Typically, the issue will be setting or revising fees for periods during which the future is uncertain. Coronavirus (COVID-19) and the mitigation measures imposed have proved unpredictable over the annual, quarterly or termly horizons over which many charities charge. Having enough information is a key principle of trustee decision-making.
This element of unpredictability may mean that trustees of charities that charge at these intervals should avoid making fixed commitments about fees. Whether the solution is to wait and see before acting, or to make a more nuanced commitment about fees which depends on outcomes, depends on circumstances. Where possible, fee reductions should take the form of a variation to the contract, with charities varying what they promise to provide in exchange for varying the fee.
Rather than fixing the reduction, the variation could address future uncertainty by committing to calculating a reduction rather than committing to a given amount, and trustees should creatively think around the issue to make sure they have considered the best options.
The question whether fees should be reduced can be addressed in five stages:
Generally, a charity should comply with its legal obligations. To fail to do so, apart from being a breach by the charity of those obligations, could be misconduct by the trustees and a cause for regulatory concern. What is required by the contract and by consumer law is of central importance.
Guidance on public benefit PB2 is likely to be relevant to all decisions on fees and the trustees are under a statutory duty to have regard to it when it is relevant. If the trustees wish to go on to consider a fee reduction other than one simply to meet legal compliance requirements, they should check their governing document for the powers available and any restriction on them.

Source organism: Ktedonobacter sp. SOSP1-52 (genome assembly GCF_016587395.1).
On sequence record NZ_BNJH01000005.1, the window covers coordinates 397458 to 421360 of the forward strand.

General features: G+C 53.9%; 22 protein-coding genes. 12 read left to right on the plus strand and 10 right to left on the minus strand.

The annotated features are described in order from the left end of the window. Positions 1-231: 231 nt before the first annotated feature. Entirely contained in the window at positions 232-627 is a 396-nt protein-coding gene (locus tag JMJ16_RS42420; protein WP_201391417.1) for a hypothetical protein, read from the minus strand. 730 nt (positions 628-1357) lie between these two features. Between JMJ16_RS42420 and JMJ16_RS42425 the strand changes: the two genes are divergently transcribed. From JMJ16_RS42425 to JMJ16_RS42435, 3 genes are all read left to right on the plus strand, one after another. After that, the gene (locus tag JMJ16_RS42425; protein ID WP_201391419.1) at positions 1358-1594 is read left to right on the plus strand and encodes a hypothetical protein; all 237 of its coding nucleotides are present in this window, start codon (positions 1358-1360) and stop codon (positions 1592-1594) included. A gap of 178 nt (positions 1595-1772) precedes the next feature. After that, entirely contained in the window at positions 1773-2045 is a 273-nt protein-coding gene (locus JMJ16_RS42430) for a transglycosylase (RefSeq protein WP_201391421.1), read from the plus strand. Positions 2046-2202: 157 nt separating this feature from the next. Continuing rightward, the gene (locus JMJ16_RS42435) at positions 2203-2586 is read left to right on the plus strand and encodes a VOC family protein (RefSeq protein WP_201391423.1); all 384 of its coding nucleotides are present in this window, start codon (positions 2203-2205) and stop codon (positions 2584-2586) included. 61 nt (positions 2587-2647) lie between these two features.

Such a decision is one which must be taken in the interests of the charity. The interests of the charity are its interests in pursuing its purposes and direct reference to the governing document will serve as a refresher. Trustees will need to consider factors which are relevant to the charity's interests.
Every charity will be different and we can advise, but in general, it will need careful cost-benefit analysis and financial projections as well as considerations of expectations or promises already made and the impact of any reduction on fee-payers' future expectations.
Trustees should be careful not to stray into considerations which are not relevant either to the job of establishing their legal obligations, or to their decision about the interests of the charity. For example, they should not base their decision on notions of what is right or fair, nor think in terms of goodwill gestures - however attractive they may seem. A decision based on those reasons would not be one that was made exclusively in the interests of the charity.
A further complicating factor can be the situation where fees have already been invoiced or paid in advance. Any reduction, superficially at least, looks like the charity giving away its funds either by crediting invoices or returning money. Provided the trustees have made a sound decision based and based only on legal requirements, powers and the interests of the charity, the fee reduction agreed will be proper, even if it involves cancelling invoices or repayment.